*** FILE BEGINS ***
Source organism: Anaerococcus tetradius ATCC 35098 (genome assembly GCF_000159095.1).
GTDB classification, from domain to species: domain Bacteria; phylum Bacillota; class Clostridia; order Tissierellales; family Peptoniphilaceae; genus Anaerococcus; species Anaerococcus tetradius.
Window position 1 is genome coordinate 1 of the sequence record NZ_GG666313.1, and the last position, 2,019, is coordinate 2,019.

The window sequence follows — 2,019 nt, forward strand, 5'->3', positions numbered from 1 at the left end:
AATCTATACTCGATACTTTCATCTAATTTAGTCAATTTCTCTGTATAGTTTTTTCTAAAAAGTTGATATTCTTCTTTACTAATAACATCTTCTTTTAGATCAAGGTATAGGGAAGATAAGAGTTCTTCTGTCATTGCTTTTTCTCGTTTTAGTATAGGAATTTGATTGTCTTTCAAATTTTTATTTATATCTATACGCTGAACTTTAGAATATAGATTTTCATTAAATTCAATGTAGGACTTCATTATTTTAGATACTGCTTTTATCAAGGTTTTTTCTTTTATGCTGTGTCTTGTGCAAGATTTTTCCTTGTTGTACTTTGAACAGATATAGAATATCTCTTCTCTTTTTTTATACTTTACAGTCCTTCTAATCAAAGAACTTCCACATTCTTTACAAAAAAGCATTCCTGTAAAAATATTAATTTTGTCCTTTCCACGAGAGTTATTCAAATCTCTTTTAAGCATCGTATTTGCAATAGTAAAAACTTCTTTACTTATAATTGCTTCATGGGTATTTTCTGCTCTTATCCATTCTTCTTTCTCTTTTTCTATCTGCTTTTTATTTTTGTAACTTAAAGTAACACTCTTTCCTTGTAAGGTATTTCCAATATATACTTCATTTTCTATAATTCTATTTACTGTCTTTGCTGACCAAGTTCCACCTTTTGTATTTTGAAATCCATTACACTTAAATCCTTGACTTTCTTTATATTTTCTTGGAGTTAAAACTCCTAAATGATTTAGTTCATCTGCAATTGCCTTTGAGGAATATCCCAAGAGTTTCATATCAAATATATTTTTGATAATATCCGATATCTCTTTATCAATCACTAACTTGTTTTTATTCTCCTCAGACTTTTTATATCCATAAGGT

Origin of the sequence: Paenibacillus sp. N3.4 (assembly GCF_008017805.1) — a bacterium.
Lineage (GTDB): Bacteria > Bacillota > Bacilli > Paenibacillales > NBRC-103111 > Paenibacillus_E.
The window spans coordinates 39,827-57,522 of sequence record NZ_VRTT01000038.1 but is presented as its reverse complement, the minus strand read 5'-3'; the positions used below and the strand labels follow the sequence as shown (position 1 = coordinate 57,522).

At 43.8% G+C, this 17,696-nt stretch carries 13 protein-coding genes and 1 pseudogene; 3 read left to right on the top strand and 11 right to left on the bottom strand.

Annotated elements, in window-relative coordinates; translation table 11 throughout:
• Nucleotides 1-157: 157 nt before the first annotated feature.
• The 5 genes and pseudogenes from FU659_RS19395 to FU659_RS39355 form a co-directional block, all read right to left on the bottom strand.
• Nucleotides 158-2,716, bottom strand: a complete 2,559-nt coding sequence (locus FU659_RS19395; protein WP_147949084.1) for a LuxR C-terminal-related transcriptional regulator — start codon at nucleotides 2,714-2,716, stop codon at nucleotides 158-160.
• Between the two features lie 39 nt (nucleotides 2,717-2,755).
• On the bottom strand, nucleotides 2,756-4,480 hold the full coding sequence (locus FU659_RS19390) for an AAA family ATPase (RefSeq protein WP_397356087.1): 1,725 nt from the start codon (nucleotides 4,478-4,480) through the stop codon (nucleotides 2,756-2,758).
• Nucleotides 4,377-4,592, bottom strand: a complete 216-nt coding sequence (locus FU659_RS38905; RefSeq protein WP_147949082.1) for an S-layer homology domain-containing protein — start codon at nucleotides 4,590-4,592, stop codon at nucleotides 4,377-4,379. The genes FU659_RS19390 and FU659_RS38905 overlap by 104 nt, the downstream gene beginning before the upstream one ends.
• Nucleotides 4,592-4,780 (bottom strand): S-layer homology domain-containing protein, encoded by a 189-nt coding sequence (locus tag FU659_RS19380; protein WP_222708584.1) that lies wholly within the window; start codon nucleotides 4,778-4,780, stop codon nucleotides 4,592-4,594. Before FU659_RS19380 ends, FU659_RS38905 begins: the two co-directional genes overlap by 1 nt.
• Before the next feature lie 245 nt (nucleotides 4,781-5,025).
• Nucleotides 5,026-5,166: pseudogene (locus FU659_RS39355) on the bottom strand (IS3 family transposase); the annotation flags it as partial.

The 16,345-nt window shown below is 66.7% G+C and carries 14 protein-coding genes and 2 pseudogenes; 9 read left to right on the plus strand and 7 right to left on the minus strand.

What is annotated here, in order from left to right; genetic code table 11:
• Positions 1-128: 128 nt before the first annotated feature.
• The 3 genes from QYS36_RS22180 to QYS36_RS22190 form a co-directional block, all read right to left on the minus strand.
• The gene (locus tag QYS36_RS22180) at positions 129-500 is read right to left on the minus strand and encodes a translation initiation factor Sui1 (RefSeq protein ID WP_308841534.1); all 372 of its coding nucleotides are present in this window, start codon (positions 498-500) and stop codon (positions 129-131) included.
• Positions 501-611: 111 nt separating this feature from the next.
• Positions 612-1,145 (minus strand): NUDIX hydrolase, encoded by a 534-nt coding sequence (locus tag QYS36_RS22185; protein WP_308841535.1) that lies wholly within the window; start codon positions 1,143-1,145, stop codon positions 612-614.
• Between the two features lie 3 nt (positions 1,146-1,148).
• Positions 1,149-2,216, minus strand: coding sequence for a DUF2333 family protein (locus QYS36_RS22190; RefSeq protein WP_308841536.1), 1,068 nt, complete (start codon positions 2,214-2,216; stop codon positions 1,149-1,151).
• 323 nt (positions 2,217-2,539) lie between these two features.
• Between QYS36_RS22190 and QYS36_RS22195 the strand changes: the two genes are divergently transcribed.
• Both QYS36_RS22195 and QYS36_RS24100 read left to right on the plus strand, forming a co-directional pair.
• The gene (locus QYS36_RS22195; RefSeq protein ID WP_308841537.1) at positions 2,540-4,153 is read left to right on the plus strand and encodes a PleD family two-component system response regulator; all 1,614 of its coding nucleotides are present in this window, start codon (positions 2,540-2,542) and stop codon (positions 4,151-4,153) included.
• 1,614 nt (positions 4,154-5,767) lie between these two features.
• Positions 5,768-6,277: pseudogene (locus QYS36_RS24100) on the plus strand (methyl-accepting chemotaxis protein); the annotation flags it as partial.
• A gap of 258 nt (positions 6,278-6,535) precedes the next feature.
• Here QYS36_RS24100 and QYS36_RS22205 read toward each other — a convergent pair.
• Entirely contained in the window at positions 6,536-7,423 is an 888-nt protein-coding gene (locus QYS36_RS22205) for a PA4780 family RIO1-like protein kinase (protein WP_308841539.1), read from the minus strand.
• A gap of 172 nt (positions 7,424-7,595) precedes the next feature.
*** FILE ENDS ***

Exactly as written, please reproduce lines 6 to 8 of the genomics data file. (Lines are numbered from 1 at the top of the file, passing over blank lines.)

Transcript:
Origin of the sequence: Paenibacillus sp. N3.4 (assembly GCF_008017805.1) — a bacterium.
Lineage (GTDB): Bacteria > Bacillota > Bacilli > Paenibacillales > NBRC-103111 > Paenibacillus_E.
The window spans coordinates 39,827-57,522 of sequence record NZ_VRTT01000038.1 but is presented as its reverse complement, the minus strand read 5'-3'; the positions used below and the strand labels follow the sequence as shown (position 1 = coordinate 57,522).